During the night of December 1 and the early morning of December 2, 1944, Bacon requested the plaintiff to go to the property directly from work and trim the tree. The plaintiff preferred to go later in the day but, because of the insistence of Bacon, he agreed to commence trimming the tree immediately after work. At 7 a.m. on December 2, the plaintiff and Bacon left the factory where they worked and proceeded towards the defendants' property. On the way Bacon decided to stop at a bakery to make a purchase and instructed the plaintiff to go along and start work on the tree. The plaintiff arrived at the defendants' property about 7:15 a.m. Dawn was then breaking, and the plaintiff could see the outline of the branches. He climbed the tree and cut off two branches and then stepped on another in order to shift his position when the branch upon which he stepped broke and he fell to the ground, receiving serious injuries. Bacon arrived while the plaintiff was in the tree, but he did not warn the plaintiff then, nor had he warned him previously, of the existence of the dead limb which caused the plaintiff's fall. The branch was rotted, but the plaintiff was not aware of its condition until it broke when he stepped on it. After the plaintiff's fall, Bacon made several visits to the plaintiff at the hospital where he was a patient, and during one of them told him that he had known about the limb and was sorry he did not tell him about "that dead limb."
The plaintiff claimed that the defendants were negligent in failing to warn him of the condition of the tree and its dead limbs, and he denied that he was guilty of contributory negligence or that he had assumed the risk of injury.
The defendants contend that reasoning minds could not upon the evidence reach the conclusion that they were aware of the particular dead limb which caused the plaintiff to fall and, in failing to warn him of it, violated a duty to him. The jury are the judges of the credibility of witnesses, whether the contradiction is between different witnesses or between differing statements made by the same witness. They decide what weight justly belongs to the evidence. We are to decide only whether there was evidence which the jury could have reasonably credited and from which they could have fairly reached the conclusion they did. We do not retry the case on the evidence. Giambartolomei v. Rocky DeCarlo Sons, Inc., 143 Conn. 468, 473, 123 A.2d 760; Zullo v. Zullo, 138 Conn. 712, 715, 89 A.2d 216; Taylor v. Corkey, 142 Conn. 150, 155, 111 A.2d 925.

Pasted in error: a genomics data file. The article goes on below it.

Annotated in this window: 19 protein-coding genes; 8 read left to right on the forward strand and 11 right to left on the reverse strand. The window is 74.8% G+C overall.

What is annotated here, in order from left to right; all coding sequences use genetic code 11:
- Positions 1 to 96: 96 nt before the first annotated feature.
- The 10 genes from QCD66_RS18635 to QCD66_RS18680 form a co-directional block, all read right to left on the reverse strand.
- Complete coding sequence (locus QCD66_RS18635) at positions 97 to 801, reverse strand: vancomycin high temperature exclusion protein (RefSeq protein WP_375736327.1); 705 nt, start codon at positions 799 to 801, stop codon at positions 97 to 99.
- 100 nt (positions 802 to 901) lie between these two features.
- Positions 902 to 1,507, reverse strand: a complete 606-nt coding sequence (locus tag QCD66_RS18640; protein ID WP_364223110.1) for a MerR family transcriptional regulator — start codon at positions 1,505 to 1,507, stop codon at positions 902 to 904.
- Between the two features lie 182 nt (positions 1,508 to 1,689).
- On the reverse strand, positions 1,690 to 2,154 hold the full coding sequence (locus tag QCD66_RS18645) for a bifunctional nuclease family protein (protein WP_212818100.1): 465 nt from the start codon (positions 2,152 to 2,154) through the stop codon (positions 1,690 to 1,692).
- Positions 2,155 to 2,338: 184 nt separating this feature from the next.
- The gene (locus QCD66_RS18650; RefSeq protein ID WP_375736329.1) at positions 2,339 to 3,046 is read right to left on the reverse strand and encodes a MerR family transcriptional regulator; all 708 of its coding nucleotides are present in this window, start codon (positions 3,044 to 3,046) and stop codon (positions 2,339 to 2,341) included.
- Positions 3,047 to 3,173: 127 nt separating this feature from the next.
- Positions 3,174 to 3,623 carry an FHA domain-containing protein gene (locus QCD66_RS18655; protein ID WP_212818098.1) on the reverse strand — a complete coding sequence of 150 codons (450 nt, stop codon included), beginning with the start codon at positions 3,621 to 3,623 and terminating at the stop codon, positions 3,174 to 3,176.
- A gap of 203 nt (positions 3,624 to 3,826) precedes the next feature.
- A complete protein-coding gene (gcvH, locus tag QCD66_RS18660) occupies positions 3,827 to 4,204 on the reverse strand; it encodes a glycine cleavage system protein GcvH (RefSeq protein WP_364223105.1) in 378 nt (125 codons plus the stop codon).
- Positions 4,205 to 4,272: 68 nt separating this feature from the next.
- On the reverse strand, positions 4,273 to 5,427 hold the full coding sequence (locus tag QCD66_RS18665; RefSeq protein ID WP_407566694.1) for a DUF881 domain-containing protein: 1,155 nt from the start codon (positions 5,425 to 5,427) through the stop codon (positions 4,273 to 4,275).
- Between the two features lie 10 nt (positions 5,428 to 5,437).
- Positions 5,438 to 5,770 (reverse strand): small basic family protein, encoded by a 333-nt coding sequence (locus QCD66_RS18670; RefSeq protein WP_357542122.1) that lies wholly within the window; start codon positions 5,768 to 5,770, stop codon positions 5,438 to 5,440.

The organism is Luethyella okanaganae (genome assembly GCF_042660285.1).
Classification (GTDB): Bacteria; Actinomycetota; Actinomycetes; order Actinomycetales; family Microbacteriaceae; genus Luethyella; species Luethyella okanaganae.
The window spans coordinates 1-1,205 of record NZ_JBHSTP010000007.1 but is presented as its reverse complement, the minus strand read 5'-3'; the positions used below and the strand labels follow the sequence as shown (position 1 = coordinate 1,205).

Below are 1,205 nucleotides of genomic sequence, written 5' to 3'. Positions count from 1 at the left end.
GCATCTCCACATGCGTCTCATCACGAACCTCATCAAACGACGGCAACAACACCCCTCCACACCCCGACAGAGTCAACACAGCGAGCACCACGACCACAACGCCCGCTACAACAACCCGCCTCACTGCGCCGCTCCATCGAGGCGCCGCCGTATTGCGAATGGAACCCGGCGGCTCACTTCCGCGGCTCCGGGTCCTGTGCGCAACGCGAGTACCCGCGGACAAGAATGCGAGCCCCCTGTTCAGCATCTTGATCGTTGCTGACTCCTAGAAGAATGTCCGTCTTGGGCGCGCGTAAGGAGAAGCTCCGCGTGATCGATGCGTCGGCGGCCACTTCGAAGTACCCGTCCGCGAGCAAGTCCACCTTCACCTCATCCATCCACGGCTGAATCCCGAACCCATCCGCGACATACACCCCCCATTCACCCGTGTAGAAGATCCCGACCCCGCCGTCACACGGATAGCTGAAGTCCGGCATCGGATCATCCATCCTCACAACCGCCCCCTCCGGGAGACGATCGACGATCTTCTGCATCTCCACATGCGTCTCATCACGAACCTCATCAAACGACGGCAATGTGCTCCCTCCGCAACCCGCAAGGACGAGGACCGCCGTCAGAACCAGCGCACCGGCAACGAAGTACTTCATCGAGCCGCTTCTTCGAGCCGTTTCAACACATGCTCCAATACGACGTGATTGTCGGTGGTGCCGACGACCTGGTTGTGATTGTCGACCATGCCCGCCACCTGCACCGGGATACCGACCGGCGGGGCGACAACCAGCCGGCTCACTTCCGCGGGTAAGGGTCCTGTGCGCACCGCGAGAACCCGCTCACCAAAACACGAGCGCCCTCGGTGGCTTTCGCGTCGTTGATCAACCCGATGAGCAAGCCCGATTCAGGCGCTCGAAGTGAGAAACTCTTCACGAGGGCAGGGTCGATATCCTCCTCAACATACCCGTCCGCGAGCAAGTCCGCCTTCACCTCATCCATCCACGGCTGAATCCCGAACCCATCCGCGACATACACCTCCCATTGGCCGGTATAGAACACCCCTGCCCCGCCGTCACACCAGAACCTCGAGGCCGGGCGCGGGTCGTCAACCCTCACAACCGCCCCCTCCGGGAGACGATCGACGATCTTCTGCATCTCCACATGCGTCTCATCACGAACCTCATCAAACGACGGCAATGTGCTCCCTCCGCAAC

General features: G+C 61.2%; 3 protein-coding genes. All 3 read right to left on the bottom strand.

Counsel for the defendants stated in oral argument that if upon the evidence the jury could have fairly reached the conclusion that Bacon was liable, the claim that Mrs. Bacon was not liable would not be pressed. The jury could have found, and it can be taken for granted that they did find, that Bacon knew that the limb which caused the plaintiff's fall was dead; that he failed in a duty to the plaintiff by not warning him of it; and that the plaintiff was on the tree, at the time he fell, at the request of Bacon. Upon the basis of those facts and the statement made by their counsel, the defendants owed the plaintiff the duty of guarding against subjecting him to dangers of which Bacon was cognizant. The failure to meet this obligation subjected the defendants to liability unless they prevailed upon the issues raised by one or both of the affirmative defenses.
The defendants assert that the only reasonable and logical conclusion to be drawn from the evidence is that the plaintiff, with knowledge and appreciation of the risk, voluntarily encountered it and therefore as a matter of law assumed the risk of injury. They claim, also, that the plaintiff did not take reasonable care for his own safety and as a matter of law was guilty of contributory negligence. The issues upon these affirmative defenses were factual, and the defendants had the burden of proof. Zullo v. Zullo, supra. The claims that, as a matter of law, the plaintiff was guilty of contributory negligence and assumed the risk of injury are without merit.
There was evidence, which the jury reasonably could have credited, from which they could have fairly reached the conclusion they did. The court was, therefore, correct in deciding that the jury's verdict should not be disturbed.